It’s not just because birds outnumber people in Patagonia that the former mining supply town and its surrounding area earned inclusion in Fifty Places to Go Birding Before You Die: Birding Experts Share the World’s Greatest Destinations. Patagonia – which lies 60 miles south of Tucson – garnered its ranking as a world-class birding destination and the heart of Arizona birding for a number of reasons: from the variety of bird species seen here (including a number of rare species) to the accessibility of prime birdwatching sites to the area’s geological and ecological diversity and beauty. Part-time Patagonia resident, novelist and screenwriter – Legends of the Fall – Jim Harrison hit the nail on the head when he called the area “preposterously beautiful.”

The best months for birding are March through September as migrant hummingbirds, warblers, vireos, flycatchers, orioles and tanagers pass through, joining strays from Mexico and resident hummers and breeders. Fall brings migrant songbirds, raptors and shorebirds. Ducks, sparrows, finches and longspurs love winter’s crisp days and crystalline blue skies.

If you’d like a guide, you can’t go wrong with Matt Brown of The Patagonia Birding & Butterfly Co. at your side. Brown, an avid birdwatcher since the age of five, introduces serious and casual birders to all of the locales mentioned below on custom tours. For no extra cost he’ll also tell you as much as you want to know about the area’s cultural history, flora and non-airborne wildlife, as well as the “Sky Islands” – an incredibly biologically diverse collection of mountain ranges unique to the region. He’s even been known to go on about the wineries in nearby Sonoita and Elgin.

Patagonia-Sonoita Creek Preserve

This was The Nature Conservancy’s first project in Arizona, and for good reason. More than 300 bird species migrate, nest and live in this riparian habitat along Sonoita Creek. Possible sightings? Everything from gray hawks to vermillion flycatchers, thick-billed kingbirds and the wonderfully named black-bellied whistling duck.

If you need a break from birds, head for the preserve’s cottonwood-willow forest. Once a common type of forest in Arizona, this is one of the state’s few remaining stands. The cottonwoods are among the country’s oldest (130 years) and tallest (100 feet). You can learn more about the birds and the trees on a guided nature walk held every Saturday at 9 a.m. throughout the year.

Paton’s Hummingbirds, aka Hummingbird Heaven

20100305.pngWith the death of Marion Paton in August 2009, it’s a little uncertain what will happen to the hummingbird haven she created at her house on the edge of the Patagonia-Sonoita Creek Preserve. So far it’s been business as usual with friends and neighbors keeping the hummingbird feeders she hung decades ago stocked with sugar water. You don’t need an appointment to come here; if the gate is open, you’re welcome.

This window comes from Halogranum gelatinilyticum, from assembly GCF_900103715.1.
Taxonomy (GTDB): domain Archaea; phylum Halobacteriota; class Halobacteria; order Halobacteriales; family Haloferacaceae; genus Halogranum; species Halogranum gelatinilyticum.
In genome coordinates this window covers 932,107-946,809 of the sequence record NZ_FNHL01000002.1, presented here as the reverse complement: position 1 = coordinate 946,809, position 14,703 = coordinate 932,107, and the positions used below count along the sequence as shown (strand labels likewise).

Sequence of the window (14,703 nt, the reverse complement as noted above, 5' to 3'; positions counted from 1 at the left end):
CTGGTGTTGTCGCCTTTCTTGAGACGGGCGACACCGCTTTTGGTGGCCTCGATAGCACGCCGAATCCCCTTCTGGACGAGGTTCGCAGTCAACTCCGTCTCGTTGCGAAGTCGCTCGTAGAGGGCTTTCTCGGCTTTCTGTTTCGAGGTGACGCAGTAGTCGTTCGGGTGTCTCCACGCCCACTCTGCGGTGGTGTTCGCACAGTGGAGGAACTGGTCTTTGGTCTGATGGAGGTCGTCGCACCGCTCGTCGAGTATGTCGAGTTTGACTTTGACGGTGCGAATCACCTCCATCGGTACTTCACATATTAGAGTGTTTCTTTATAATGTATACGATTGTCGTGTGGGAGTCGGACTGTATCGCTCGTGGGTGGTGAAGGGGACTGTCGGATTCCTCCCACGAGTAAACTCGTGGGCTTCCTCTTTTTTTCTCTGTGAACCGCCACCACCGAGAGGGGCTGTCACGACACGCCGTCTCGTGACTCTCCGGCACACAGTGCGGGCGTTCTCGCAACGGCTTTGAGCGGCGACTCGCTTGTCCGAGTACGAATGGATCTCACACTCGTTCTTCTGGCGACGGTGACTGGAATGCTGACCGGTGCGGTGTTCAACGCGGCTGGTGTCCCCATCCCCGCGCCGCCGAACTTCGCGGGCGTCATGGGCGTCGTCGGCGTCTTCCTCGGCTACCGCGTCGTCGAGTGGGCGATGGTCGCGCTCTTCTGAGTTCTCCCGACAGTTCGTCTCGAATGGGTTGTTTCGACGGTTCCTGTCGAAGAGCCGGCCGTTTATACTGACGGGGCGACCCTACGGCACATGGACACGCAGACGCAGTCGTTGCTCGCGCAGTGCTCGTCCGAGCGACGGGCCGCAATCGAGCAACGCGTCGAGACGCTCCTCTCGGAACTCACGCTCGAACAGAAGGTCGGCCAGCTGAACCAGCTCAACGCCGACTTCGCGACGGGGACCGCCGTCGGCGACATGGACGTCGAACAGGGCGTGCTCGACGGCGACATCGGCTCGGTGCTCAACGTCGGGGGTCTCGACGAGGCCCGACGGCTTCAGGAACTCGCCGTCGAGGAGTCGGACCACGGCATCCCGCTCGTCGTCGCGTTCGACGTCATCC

Aside from the novelty of hanging out in a stranger’s backyard with several dozen other strangers (between April and October about 100 people a day stop by), Hummingbird Heaven, as its name suggests, is your best bet for spotting hummingbirds. Almost all of the North American hummingbird species can be seen here. And it’s easier to spot and identify them as they hover around Paton’s feeders than it is in the wild. For this reason, this is a great first stop for novice birders.

Patagonia Lake State Park/Sonoita Creek State Natural Area

Together, these neighboring state-managed lands have been designated an Important Bird Area by the Audubon Society. During the spring migration, a few hours of walking here could yield sightings of 60 different species. If you don’t want to walk, the park offers pontoon boat birding tours. Pre- or post-birding, there’s a sandy beach and covered picnic area worthy of exploration.

Patagonia Roadside Rest Area

The unassuming Patagonia rest area – a few picnic tables tucked among ash, walnut and cottonwood trees about four miles south of town on the east side of Arizona Highway 82 – is fairly famous in the birding world. “Patagonia Rest Area Effect” is shorthand for the phenomenon that the sighting of one rare bird in an area almost always leads to the sighting of another rare bird and then another and another.

In the 1960s, rose-throated becards, rarely seen north of Mexico, were spotted nesting here. This sighting drew birders from across the country. In short order, the first U.S. colony of five-striped sparrows was spotted. And then thick-billed kingbirds, black-capped gnatcatchers and fan-tailed warblers, all of which are a pretty big deal and still put in appearances here.

Patagonia Wastewater Treatment Plant

20100306.pngThe inclusion of a wastewater plant on a list of birdwatching hotspots might surprise non-birders. Birders, however, know birds love these areas because of their nutrient-rich water. More than 200 species have been counted at Patagonia’s wastewater treatment plant on the edge of town.

If you want an Arizona birding adventure, but aren’t fortunate enough to be heading this way, you can find great birdwatching statewide, see our birding guide for details."